Animal Study Shows Tea Protects Against Lead Poisoning

The environment contains many sources of lead from paint and construction materials such as decorative lead ceilings to the solder in copper water pipes.

Recent cases of lead poisoning from food include candy and imported spices.

A new study published in the February issue of Neurotoxicology indicates that drinking green tea along with a meal high in lead may protect against lead poisoning. Researchers found that when green tea was consumed along with a chemical known as lead acetate, the chemical caused less damage to the brain and nervous system than when the lead acetate was administered alone.

For the study, five groups of rats were fed placeboes, lead acetate, lead acetate along with green tea, solely green tea for one month, or lead acetate for one month, followed by green tea for 15 days.

Lead is controlled in processed food in the United States. The total of all heavy metals, including lead, should not exceed 10 parts per million (ppm) in any food ingredient, according to EMSL Analytical, a lead testing firm that publicized the study.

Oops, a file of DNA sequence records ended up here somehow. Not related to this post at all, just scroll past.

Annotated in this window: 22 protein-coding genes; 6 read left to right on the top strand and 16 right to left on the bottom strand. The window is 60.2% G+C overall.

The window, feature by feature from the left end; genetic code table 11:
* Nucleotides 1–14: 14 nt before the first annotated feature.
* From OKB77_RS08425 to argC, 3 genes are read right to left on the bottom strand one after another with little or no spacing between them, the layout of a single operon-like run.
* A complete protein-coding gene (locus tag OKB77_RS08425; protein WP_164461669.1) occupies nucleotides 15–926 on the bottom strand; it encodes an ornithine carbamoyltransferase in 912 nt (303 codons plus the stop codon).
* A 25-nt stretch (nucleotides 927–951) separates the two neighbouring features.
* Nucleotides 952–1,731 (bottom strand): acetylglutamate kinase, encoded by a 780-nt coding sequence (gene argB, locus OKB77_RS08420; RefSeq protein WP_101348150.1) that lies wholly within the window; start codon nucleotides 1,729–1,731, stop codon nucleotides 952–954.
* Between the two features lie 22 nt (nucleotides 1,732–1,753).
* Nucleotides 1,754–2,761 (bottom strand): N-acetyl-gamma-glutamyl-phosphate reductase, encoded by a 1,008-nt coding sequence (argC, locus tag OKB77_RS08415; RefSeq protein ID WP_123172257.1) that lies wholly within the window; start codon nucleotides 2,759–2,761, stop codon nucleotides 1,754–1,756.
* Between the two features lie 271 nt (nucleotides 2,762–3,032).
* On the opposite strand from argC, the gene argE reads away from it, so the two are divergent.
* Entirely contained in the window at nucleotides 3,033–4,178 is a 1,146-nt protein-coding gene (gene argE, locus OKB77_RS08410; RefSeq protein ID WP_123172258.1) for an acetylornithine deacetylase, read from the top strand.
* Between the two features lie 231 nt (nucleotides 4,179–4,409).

The Food and Drug Administration (FDA) recommends that candy manufacturers limit lead levels to 0.1 ppm. However, imported products, such as spices and powders, pose a particular threat, because many countries do not share the United States’ standards concerning lead.

Children are at the greatest risk for lead poisoning, because they are still developing and their small bodies would contain higher concentrations than adults. Possible complications resulting from lead poisoning are learning disabilities, mental retardation, behavioral problems, lowered intelligence, stunted growth, and hearing impairment.

Source: Neurotoxicology, EMSL Analytical, Inc.

 

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